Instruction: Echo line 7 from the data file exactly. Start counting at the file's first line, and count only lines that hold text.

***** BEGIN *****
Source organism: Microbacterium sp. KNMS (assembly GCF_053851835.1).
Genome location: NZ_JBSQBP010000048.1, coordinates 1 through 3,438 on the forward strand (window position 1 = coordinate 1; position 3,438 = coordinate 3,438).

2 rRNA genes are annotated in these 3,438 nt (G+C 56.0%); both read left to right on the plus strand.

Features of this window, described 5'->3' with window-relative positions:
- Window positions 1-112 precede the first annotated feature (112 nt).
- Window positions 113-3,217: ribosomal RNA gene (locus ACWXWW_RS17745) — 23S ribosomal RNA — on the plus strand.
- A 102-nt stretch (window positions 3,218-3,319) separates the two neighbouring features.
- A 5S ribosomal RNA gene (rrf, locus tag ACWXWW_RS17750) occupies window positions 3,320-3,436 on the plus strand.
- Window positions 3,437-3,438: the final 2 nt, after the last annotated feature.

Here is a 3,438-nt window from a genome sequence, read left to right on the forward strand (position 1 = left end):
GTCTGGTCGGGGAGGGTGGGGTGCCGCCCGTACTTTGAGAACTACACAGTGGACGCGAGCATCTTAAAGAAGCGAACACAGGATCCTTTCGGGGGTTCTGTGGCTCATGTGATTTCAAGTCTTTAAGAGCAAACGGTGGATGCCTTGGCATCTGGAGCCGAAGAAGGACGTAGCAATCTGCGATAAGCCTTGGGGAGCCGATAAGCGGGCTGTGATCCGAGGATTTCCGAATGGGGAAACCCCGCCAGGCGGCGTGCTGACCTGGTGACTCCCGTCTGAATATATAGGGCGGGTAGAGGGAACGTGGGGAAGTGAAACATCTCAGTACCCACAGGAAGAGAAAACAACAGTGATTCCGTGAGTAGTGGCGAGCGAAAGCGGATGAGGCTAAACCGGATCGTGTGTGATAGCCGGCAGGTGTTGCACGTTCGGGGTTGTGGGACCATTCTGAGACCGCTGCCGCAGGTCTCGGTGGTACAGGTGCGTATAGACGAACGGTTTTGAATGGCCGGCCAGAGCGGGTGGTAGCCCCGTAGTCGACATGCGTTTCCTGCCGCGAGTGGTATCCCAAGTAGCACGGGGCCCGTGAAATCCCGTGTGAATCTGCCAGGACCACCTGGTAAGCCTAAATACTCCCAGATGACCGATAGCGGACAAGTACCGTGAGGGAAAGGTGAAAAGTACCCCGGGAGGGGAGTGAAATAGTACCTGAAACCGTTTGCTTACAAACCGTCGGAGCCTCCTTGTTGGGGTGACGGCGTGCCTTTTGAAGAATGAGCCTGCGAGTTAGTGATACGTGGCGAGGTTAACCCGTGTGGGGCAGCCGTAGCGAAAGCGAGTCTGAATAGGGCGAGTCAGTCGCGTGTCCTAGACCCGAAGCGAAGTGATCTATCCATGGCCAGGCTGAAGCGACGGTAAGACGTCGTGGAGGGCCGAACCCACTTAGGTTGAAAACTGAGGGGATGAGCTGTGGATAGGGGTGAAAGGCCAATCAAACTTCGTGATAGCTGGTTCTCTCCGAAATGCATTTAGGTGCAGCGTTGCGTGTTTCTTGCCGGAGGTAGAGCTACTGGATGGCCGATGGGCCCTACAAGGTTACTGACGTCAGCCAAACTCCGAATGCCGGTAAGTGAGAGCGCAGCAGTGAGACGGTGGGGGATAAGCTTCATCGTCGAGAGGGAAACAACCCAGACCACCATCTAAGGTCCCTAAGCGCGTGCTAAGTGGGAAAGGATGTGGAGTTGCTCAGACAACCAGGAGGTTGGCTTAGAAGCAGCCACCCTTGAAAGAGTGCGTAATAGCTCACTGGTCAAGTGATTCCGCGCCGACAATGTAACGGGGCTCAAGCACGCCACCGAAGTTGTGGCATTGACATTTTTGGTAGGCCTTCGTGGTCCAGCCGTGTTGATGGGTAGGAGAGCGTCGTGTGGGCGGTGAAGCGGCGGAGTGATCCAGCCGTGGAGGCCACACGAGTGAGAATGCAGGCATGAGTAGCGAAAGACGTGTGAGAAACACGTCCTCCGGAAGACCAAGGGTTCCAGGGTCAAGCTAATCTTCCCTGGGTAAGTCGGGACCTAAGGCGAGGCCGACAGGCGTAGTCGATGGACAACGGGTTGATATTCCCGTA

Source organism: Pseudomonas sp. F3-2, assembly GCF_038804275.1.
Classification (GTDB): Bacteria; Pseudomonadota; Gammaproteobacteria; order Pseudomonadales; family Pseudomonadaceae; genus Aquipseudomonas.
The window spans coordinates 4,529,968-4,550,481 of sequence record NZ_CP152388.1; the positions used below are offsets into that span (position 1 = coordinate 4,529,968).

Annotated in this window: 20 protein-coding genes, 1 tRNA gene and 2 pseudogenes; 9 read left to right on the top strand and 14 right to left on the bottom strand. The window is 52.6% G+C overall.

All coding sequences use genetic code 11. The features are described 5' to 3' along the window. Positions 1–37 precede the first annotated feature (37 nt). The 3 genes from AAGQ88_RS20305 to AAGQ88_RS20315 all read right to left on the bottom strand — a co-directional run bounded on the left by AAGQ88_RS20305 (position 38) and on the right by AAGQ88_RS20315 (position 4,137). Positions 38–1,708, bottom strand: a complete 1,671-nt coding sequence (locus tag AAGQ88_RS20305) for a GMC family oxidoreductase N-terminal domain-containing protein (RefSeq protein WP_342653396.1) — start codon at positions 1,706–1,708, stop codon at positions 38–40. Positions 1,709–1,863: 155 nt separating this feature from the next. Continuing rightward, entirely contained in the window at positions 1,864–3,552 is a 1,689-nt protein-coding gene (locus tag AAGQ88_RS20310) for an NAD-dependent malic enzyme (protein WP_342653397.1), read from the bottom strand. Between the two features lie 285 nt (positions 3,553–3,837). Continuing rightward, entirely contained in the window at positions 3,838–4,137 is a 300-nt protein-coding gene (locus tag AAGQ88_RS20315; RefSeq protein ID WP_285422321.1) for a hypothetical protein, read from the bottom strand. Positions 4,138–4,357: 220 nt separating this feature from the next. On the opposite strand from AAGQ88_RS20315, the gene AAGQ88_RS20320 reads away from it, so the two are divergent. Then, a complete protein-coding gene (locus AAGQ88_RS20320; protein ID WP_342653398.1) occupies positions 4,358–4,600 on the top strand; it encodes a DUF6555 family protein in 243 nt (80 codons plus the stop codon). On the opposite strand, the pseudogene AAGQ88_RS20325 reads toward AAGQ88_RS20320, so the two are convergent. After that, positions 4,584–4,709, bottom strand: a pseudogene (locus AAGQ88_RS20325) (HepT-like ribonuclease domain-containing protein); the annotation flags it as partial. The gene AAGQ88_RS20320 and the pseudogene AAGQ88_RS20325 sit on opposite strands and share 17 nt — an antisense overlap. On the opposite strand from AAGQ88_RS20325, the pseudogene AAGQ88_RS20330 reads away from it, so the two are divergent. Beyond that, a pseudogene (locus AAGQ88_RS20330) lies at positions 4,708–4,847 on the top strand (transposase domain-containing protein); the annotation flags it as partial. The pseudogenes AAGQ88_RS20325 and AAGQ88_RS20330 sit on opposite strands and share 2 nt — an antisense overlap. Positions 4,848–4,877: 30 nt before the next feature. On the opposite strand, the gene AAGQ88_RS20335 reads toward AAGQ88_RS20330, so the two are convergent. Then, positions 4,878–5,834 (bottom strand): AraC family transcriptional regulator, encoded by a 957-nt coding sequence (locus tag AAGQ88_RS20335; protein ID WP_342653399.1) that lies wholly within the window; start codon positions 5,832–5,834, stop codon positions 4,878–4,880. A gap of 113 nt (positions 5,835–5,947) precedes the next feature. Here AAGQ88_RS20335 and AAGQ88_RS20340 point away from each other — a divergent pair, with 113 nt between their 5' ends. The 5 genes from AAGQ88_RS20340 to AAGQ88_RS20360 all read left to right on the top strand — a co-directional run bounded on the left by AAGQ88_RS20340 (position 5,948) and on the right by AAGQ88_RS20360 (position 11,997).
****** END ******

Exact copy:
- A 102-nt stretch (window positions 3,218-3,319) separates the two neighbouring features.